Date of Award
Master of Arts (MA)
Sue Monk Kidd’s The Secret Life of Bees (2002) tells the story of a motherless fourteen-year-old Lily Owens, raised by a cruel father, who desperately searches for clues to unlock her mother’s past. Kidd’s bildungsroman reveals the incredible power of black women, particularly a group of beekeeping sisters and a black Mary, to create a safe haven where Lily can examine her fragmented life and develop psychologically, finally becoming a self-actualized young lady. Lily’s matriarchal world of influence both compares and contrasts with the patriarchal world represented in Mark Twain’s Adventures of Huckleberry Finn, exposing the matriarchy’s aptly structured ways of providing a more healing environment than is Huck Finn’s. Kidd’s novel also showcases the stylistic strategies of first person narrative point of view, language, dialect, and the motif of place in order to contextualize the social awareness and psychological development Lily gains through her journey.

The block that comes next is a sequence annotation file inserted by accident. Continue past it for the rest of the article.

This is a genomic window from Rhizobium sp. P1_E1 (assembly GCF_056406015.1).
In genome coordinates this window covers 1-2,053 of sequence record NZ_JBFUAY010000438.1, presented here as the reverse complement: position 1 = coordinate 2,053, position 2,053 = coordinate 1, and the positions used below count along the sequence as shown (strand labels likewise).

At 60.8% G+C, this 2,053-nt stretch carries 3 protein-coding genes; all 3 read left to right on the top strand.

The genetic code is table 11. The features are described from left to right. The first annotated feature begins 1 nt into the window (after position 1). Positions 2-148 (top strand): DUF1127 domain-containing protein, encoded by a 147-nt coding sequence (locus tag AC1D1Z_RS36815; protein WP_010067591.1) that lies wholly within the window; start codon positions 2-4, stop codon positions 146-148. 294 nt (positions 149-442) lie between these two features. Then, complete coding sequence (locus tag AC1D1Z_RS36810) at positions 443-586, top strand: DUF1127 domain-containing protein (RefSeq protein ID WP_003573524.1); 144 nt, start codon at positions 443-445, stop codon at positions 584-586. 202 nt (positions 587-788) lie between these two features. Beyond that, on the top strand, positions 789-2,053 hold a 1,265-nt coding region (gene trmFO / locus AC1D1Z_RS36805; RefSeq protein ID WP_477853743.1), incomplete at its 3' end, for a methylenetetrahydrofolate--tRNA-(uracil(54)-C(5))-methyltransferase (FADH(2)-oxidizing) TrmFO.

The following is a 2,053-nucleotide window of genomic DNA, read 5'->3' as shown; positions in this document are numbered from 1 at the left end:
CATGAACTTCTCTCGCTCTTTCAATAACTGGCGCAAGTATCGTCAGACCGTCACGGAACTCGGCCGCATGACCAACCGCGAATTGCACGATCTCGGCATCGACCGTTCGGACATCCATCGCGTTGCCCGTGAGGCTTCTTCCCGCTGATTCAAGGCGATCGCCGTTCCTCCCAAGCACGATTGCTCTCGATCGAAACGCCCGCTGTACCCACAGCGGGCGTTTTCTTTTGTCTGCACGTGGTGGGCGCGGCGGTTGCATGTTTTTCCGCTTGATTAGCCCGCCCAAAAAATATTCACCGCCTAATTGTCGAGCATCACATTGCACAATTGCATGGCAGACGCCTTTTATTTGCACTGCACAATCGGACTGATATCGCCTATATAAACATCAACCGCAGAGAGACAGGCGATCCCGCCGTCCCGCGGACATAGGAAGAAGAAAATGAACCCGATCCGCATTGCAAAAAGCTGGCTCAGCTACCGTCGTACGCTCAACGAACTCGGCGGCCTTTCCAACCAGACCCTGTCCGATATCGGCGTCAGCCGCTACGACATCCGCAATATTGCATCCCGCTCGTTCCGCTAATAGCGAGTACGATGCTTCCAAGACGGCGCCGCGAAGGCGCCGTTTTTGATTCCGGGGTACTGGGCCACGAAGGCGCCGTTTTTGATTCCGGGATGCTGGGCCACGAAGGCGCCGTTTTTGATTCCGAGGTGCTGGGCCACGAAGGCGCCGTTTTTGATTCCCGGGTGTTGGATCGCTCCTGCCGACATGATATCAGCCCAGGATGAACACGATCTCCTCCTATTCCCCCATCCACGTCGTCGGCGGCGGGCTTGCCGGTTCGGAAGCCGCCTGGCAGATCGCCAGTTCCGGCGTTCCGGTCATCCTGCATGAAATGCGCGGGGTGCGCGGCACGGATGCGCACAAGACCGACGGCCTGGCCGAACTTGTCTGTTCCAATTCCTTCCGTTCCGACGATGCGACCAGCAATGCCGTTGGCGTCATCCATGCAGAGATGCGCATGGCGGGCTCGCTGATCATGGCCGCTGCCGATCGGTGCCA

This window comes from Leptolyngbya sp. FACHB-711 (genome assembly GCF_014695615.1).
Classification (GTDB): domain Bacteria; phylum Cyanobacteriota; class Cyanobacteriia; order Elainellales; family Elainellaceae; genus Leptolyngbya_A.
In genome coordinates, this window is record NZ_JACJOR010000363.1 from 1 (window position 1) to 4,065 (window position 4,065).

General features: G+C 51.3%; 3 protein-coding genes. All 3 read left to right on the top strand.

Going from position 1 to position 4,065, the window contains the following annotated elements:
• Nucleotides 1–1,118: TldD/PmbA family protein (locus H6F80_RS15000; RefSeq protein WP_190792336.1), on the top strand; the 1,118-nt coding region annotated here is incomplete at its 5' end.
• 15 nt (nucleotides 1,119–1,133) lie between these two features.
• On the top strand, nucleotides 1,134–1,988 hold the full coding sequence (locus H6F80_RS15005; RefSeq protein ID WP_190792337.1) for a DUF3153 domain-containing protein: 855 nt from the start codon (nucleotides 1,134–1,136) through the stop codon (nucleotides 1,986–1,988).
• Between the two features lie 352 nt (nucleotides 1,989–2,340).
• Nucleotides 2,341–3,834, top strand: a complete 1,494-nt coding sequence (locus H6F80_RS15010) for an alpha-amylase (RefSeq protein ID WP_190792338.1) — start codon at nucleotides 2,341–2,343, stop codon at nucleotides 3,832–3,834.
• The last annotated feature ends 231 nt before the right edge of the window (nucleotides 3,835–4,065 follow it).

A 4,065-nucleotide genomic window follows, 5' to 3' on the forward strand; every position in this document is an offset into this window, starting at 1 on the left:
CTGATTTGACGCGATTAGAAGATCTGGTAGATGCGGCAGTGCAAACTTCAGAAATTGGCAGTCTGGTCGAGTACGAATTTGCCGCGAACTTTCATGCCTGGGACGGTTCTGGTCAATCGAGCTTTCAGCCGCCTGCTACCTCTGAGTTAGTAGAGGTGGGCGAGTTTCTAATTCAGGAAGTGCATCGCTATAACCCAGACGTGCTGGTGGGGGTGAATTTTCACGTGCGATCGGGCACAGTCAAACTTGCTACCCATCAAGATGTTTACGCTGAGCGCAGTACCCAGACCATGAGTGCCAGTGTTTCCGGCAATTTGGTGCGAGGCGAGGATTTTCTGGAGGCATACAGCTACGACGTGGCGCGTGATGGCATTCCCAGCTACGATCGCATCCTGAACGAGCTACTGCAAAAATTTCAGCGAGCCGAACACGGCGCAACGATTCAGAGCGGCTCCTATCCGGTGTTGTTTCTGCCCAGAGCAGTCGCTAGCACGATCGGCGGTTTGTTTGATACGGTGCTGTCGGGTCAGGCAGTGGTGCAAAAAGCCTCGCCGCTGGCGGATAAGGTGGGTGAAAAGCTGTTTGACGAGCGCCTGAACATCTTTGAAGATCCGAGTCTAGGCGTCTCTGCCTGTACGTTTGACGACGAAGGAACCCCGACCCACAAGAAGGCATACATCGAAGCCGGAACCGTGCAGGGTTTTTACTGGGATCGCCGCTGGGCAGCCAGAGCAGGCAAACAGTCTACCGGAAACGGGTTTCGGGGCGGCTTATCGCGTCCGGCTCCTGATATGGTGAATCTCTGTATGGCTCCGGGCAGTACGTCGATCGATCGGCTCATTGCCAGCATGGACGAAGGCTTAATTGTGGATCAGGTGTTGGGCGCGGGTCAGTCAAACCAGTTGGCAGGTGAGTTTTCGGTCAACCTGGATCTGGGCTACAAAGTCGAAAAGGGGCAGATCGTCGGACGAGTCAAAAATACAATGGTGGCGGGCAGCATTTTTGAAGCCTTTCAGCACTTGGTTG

Hebert, Joy A. Ms., "A Critical Study of Sue Monk Kidd's The Secret Life of Bees." Thesis, Georgia State University, 2011.